Ticket to the Moon Lightest Pro Hammock review: lightweight meets durability for travel, fastpacking and straight chillin'

Ticket to the Moon have created a pro version of their classic lightweight hammock so you can have all the protection you need in a portable package

Ticket to the Moon Lightest Pro Hammock
(Image: © Julia Clarke)

Advnture Verdict

Lightweight but sturdy, this technical camping hammock is easy to hang and keeps the bugs at bay for a comfortable night's sleep

Pros

  • +

    Lightweight and portable

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    Easy to set up

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    Integrated ridgeline to adjust hang

  • +

    Long and spacious

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    Handy storage pouch for gear

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    Double-sided access

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    Stowable, breathable bug net

Cons

  • -

    Pricey for the casual user

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    Suspension set not included

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Ticket to the Moon Lightest Pro Hammock : first impressions

Bali-based Ticket to the Moon have been making handmade, socially responsible hammocks since 1996 and the Lightest Pro incorporates everything that you want out of a hammock. True to its name, this hammock tips the scales at a mere 1lb 4oz (566g) and stuffs easily into your hiking backpack. However, it doesn’t skimp on technical features or robustness. Sturdy parachute nylon holds up to 220lbs (100kg) and added length gives you loads of room to get comfortable, even with a sleeping pad and bag. Though it’s not quite as wide as the Pro, you’ll be comfortable hanging in it all night long and save a good bit of weight and room in your pack.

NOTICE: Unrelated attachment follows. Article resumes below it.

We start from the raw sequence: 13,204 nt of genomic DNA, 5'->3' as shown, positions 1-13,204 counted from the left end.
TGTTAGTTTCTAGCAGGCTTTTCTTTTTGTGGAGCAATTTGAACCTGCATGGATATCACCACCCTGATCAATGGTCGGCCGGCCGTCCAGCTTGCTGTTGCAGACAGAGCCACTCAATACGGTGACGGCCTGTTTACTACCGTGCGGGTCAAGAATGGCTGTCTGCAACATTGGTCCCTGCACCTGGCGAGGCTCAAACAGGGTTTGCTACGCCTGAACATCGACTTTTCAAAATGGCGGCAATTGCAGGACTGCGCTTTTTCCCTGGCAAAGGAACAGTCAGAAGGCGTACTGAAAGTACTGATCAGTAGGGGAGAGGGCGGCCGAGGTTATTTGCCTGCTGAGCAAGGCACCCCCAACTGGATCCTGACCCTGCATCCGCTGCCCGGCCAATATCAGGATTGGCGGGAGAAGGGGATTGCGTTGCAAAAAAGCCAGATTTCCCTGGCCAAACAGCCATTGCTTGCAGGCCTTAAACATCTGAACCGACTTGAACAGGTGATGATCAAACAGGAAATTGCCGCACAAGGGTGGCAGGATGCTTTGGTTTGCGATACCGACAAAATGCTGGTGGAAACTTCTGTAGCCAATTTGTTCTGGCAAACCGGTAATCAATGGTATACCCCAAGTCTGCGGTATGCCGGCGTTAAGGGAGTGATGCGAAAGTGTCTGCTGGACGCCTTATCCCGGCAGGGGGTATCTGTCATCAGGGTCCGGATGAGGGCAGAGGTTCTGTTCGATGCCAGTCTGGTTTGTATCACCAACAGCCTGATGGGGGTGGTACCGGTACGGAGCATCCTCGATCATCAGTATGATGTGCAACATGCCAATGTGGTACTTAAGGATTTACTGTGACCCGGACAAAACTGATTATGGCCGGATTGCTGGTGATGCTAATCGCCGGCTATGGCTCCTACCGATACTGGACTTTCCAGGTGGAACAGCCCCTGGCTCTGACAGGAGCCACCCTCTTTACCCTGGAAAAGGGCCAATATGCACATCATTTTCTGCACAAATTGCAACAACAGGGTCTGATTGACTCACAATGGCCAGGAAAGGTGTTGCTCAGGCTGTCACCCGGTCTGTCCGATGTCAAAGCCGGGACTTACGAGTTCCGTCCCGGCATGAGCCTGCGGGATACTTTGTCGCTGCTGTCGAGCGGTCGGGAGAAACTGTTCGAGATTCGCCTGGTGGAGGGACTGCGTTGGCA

Specifications

RRP: $146.32 / £119.98
Weight: 1lb 4oz / 566g
Max load: 100kg
Size: 10.6ft x 4.6ft / 325cm x 140cm
Suspension system: Moonstraps daisy chain suspension system (sold separately)
Materials: Parachute Nylon 64 g/m2
Accessories included: Bug net, compression sack
Accessories available: Moon quilt, tarp, suspension system
• Colors: Forest green, orange, aqua 

An integrated ridgeline lets you adjust the hang of your hammock to keep your back as straight as you want and even has a handy little storage pouch to stash the bug net or hold gear you want close when you’re sleeping. The fabrics and bug net are both breathable so you won’t be sweating away if the mosquitos are biting, and with one test-run, this hammock is super easy to hang and climb into with double-sided, four-zip access. Don’t forget to order a suspension set with yours if you need one.

Ticket to the Moon Lightest Pro Hammock: in the field 

Ticket to the Moon Lightest Pro Hammock

An integrated ridgeline lets you adjust the hang of your hammock to keep your back as straight as you want (Image credit: Julia Clarke)

The Lightest Pro is my second Ticket to the Moon hammock, and I have to say it’s my favorite. I got started with hammock camping in the Original Pro, which is a very fine piece of sleeping gear, but not the lightest or the smallest. When I think about what I want from a hammock, I definitely want something that doesn't weigh me down on the trail or take up much room in my backpack. However, I also want something super sturdy with all the technical features that make it easy to use and comfortable, and the Lightest Pro definitely fits this bill.